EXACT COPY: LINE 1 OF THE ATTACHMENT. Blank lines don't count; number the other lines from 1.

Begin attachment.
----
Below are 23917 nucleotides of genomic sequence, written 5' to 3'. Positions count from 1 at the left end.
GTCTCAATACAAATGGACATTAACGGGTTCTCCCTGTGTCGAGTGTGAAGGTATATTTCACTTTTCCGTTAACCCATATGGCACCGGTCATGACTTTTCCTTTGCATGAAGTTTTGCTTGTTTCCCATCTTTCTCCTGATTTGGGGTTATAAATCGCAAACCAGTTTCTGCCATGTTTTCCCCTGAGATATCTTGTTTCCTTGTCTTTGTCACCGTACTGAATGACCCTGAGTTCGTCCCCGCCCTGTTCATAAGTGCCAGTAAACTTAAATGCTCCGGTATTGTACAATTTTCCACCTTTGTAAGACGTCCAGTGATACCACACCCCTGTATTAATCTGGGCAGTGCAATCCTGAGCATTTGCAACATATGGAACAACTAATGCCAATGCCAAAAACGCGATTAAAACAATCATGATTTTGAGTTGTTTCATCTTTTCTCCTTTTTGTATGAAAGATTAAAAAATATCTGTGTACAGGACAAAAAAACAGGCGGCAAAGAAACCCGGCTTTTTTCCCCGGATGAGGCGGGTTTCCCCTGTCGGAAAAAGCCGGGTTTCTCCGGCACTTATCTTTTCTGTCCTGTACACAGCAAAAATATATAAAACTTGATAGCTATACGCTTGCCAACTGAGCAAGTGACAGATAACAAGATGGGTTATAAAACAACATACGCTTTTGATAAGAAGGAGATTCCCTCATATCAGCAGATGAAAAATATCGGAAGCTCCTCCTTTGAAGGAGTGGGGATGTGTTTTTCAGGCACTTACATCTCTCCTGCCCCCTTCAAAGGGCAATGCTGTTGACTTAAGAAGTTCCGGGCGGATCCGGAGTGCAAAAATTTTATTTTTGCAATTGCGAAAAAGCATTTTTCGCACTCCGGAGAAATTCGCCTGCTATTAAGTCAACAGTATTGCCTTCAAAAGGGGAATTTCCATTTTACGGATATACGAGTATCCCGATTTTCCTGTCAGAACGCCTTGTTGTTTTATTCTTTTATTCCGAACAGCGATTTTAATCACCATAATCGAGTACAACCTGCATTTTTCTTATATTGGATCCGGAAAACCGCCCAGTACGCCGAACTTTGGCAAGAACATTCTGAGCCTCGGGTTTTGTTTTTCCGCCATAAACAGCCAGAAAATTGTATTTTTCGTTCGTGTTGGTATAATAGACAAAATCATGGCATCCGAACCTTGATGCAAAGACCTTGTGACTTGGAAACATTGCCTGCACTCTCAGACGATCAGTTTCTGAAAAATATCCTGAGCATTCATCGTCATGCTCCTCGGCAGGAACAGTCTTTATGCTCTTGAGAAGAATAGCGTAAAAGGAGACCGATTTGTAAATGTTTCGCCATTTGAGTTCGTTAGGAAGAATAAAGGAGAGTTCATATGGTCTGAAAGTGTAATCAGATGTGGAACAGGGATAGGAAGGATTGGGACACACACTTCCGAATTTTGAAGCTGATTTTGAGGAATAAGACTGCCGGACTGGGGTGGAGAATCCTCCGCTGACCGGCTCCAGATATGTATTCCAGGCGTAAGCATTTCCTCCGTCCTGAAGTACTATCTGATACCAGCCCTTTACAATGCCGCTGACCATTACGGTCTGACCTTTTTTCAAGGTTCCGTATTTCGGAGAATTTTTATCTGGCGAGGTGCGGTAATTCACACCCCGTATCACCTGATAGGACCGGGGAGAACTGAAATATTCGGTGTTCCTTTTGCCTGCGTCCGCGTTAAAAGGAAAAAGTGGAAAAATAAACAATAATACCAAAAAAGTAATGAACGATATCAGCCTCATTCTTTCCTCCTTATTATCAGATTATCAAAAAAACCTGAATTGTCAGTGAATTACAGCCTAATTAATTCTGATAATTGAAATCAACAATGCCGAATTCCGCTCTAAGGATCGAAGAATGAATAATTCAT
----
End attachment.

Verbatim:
Below are 23917 nucleotides of genomic sequence, written 5' to 3'. Positions count from 1 at the left end.